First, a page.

Proof that the "Hot Hand" exists… on the free throw line

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One thing that stat heads have been saying for the last year or so is that the “hot hand” does not exist. A study at the Sloan Analytics conference a few years ago crunched the numbers on how well players shot after making one or several shots against how they shot after missing one or several shots, and found absolutely no evidence that would suggest the “hot hand” exists. 

On one hand, that finding doesn’t seem to make a whole lot of sense. Everyone who’s ever played basketball or just shot baskets knows the feeling one gets when he hits a couple in a row, feels like he’s finally figured it all out, and feels like he simply cannot miss. Everyone who’s ever watched basketball has likely watched one of their favorite players absolutely bury a team in a matter of minutes when he got hot from the outside. 
So how can a comprehensive study show that the hot hand doesn’t exist? Well, think about what a player has to do to keep a “hot streak” going. If a player believes himself to be hot, what he’ll often do is try and make sure he gets a shot on the next possession. That strategy often results in a shot significantly more difficult than the one before it, and one the defense knows is coming. If the player chooses to wait for a high-percentage look, he runs the risk of not getting one until he’s not “feeling it” anymore. Given all that, it’s not surprising that no study can find evidence of a “hot hand,” even though it may still exist.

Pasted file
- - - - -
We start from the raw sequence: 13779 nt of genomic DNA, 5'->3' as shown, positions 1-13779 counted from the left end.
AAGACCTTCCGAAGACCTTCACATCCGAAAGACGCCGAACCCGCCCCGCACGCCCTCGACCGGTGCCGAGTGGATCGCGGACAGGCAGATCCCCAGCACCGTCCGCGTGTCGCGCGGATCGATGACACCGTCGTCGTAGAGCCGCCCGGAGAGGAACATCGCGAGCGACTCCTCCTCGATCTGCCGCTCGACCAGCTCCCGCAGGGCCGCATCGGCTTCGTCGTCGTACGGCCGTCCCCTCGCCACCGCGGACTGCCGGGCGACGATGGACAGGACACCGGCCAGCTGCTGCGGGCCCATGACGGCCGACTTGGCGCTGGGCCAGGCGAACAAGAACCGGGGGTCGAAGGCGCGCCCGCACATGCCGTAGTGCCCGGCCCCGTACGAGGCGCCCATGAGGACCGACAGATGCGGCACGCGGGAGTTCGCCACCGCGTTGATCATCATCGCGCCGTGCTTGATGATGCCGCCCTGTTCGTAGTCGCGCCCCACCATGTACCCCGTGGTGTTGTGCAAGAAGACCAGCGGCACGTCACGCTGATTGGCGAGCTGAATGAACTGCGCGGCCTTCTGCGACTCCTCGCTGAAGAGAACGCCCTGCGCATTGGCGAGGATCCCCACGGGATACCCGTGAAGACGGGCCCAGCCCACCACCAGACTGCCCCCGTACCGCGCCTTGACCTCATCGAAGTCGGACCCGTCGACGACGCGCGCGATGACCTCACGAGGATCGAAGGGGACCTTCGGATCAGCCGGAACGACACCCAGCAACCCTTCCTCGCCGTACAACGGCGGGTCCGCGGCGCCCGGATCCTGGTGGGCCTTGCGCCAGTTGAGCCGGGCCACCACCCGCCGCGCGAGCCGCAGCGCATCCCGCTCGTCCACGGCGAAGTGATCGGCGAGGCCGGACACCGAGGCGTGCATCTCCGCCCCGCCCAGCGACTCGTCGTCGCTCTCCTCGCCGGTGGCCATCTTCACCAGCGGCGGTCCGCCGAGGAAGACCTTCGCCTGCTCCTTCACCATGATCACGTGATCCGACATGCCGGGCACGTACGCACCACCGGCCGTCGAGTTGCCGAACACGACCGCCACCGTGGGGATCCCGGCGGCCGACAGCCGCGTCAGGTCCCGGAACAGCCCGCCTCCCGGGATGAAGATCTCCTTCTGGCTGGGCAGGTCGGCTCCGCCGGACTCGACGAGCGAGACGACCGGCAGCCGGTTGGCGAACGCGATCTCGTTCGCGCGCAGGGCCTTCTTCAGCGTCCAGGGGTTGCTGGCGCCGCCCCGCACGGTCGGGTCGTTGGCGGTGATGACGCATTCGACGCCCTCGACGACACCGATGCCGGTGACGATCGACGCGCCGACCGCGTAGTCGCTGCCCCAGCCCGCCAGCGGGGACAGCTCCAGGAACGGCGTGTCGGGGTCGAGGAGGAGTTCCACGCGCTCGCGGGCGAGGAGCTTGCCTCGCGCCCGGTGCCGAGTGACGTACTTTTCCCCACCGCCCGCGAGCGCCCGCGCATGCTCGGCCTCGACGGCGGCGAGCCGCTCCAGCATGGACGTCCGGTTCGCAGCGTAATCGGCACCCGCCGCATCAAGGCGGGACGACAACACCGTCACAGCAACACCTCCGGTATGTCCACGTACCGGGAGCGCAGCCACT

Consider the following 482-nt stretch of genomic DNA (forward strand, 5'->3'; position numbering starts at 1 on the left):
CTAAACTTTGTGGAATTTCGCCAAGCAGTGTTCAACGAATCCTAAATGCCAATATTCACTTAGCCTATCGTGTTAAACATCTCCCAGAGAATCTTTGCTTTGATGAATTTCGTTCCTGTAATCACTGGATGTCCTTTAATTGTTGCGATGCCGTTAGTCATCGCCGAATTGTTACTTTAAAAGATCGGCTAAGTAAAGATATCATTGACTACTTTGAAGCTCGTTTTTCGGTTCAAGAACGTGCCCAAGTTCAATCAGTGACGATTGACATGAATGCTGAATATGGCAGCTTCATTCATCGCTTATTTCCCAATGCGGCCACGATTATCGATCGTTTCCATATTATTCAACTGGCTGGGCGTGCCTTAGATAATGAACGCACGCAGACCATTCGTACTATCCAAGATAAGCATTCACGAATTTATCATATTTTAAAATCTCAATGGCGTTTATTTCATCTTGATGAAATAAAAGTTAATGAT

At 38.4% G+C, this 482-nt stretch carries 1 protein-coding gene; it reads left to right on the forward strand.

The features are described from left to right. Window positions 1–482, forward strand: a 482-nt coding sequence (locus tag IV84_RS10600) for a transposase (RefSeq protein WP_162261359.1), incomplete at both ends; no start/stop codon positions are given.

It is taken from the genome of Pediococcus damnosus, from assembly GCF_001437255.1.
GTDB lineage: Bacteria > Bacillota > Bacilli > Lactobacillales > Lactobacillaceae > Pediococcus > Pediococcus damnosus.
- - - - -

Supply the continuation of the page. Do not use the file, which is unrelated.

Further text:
So the lurking variable of shot selection makes it almost impossible to find any true evidence for a “hot hand” effect on field goals. In fact, the only way to get any real data on whether the “hot hand” exists or not would be to find a shot that every player took from the exact same spot on the floor while being defended in the exact same way. Fortunately for the NBA statistical community, somebody figured out that free throws do exist, and did a “hot hand” study that focuses on the free throws. 
Economist Jeremy Arkes recently did a study that focused on the effect of making the first free throw of a pair on the second free throw, and found evidence that players are more likely to make the second free throw after make the first one. Arkes’ study shows that the “hot hand” phenomena that almost everybody has felt at one time or another does exist in one aspect of the NBA game. This could easily be taken to mean that players can get hot on jump shots from the field — whether those “hot streaks” will ever be able to be quantified remains to be seen. 

Byron Scott isn’t thinking about next year’s draft

Byron Scott
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A month into the season, the Lakers the only team in the Western Conference that can absolutely be written out of any hopes of playoff contention. They’re in an awkward position with the upcoming draft: they still need talent long-term, and they owe their pick to the Sixers if it’s outside of the top three. Not surprisingly, Byron Scott isn’t thinking about it at all.

Via Mark Medina of the Los Angeles Daily News:

With the Lakers fielding the NBA’s second-worst record, how much effort will the franchise put in retaining its top-3 protected draft pick?

“I don’t think about that whatsoever,” Lakers coach Byron Scott said. “I probably won’t until April. That’s something I can’t control.”

The Lakers are in a precarious position. They appear likely bad enough to lose a lot of games. But will they lose enough to land in the top three? Otherwise, the Lakers owe Philadelphia their first-round pick as part of the Steve Nash trade.

“It’s impossible to think about the team, try to get our young guys better, the team better and also thinking about a pick,” Scott said. “That’s six months away and you might not even get it.”